Coronavirus (COVID-19): visiting The Royal Marsden suspended
Coronavirus (COVID-19) latest: Visiting The Royal Marsden is still suspended, but we want to reassure our patients, their families and anyone worried about cancer during this difficult time that we are still delivering treatment - the hospital is open. Please see more information here about how we are keeping everyone safe.
As Europe's largest cancer centre, rated 'Outstanding' by the CQC, we have the expertise, technology and facilities to provide the highest standards of personalised care to our private patients.
As a private patient at The Royal Marsden, you will have direct access to some of the most experienced cancer specialists in the world, leading‑edge diagnostic techniques and treatments, and individualised treatment plans based on the latest research.
As a patient at one of the world’s top three cancer centres, you will benefit from our state-of-the-art facilities, the most experienced and respected cancer consultants, and some of the world’s most innovative technology.
When Mr Li found out he might have lung cancer, his daughter encouraged him to come to the UK for treatment.
He’d been offered chemotherapy by his hospital in Beijing, but was keen to get another opinion and see if there was more targeted treatment he could have.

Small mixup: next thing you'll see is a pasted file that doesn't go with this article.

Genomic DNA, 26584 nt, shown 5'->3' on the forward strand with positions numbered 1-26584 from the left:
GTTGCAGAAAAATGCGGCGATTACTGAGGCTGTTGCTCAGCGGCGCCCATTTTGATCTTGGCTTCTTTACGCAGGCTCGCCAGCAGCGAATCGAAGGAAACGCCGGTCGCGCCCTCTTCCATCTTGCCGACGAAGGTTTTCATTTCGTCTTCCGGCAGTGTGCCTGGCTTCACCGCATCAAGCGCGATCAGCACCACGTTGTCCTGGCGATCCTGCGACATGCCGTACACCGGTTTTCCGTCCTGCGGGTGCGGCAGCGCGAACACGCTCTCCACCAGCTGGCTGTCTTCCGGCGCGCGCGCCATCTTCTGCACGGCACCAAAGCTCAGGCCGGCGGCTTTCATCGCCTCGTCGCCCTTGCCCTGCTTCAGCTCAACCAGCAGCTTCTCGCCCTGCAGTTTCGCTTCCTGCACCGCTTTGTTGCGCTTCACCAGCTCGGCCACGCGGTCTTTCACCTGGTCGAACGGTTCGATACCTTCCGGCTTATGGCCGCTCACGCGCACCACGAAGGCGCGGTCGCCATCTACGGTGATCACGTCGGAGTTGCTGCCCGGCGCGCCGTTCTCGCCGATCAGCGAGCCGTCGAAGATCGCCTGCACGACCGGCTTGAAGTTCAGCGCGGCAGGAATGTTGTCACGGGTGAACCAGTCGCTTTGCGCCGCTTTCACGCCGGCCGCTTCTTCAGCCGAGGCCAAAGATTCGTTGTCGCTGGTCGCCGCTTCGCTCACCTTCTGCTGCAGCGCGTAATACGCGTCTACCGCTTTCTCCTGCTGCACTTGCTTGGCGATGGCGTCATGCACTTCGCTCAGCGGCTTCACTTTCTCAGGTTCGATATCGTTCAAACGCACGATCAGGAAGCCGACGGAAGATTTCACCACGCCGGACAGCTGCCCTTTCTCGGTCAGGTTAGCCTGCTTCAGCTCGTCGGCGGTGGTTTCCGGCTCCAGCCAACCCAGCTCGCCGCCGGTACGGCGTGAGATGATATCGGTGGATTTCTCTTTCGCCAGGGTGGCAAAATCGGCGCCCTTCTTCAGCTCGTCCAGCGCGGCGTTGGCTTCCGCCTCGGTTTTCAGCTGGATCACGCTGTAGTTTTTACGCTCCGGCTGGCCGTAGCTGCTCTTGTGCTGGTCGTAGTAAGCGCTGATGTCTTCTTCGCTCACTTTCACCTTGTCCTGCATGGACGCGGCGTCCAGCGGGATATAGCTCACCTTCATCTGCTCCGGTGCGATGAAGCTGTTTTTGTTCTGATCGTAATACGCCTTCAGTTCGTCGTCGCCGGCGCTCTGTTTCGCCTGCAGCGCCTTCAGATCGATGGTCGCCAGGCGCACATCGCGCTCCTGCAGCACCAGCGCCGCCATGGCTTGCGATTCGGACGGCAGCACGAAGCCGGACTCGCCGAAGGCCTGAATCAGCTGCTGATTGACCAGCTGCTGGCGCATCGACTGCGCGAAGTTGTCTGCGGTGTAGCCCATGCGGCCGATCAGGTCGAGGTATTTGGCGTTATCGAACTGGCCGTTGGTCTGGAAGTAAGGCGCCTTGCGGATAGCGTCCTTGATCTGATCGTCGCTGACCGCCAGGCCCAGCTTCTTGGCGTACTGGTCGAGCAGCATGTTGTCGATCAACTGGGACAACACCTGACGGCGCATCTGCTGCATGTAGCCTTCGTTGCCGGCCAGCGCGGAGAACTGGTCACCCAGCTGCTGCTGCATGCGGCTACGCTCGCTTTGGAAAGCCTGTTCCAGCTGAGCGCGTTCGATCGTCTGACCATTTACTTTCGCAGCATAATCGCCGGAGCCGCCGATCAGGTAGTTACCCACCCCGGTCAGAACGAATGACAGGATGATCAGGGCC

In August 2017 he travelled to The Royal Marsden, a world-leading cancer centre in London to see Professor Sanjay Popat; an internationally renowned expert in the treatment of lung cancer.
He says: "When I saw Professor Sanjay Popat it was promising to hear how positive he was about my options. He was so kind and patient, willing to listen to my every question."
Professor Popat referred him for more tests, which revealed small dots in Mr Li’s lungs. During a biopsy surgeons took out eight tumours, four of which were found to be cancerous.
After three cycles of chemotherapy and 30 radiotherapy sessions, it was suggested that Mr Li considered immunotherapy. This is a hugely promising approach for treating cancer. It explores the interaction between cancer and the immune system to find new systems; it aims to use the body’s own immune system against tumours.
Researchers from The Royal Marsden have been involved in the clinical trials of many of the drugs used in these treatments, pioneering this new option in treatment.
‘Professor Popat said that this drug could be particularly effective for non-small cell lung cancer,’ Mr Li says. ‘He explained it could possibly extend my life for another ten years, which was amazing.
In early March 2019 Mr Li started on immunotherapy, which he initially found quite difficult. Thankfully after a number of sessions his health stabilised, and he continues to have the treatment every two weeks.
He says: ‘My lung cancer has been controlled and now stable. I’m eating well and trying to keep active with daily exercise. I owe my recovery to Professor Popat and The Royal Marsden."
Commenting on The Royal Marsden, he added: 'I found the hospital environment so calming, with even a grand piano in the main foyer, which was often played by patients, families and staff.
‘All the staff were so friendly and accommodating; they got to know me throughout my visit and always had a smile when they greeted me."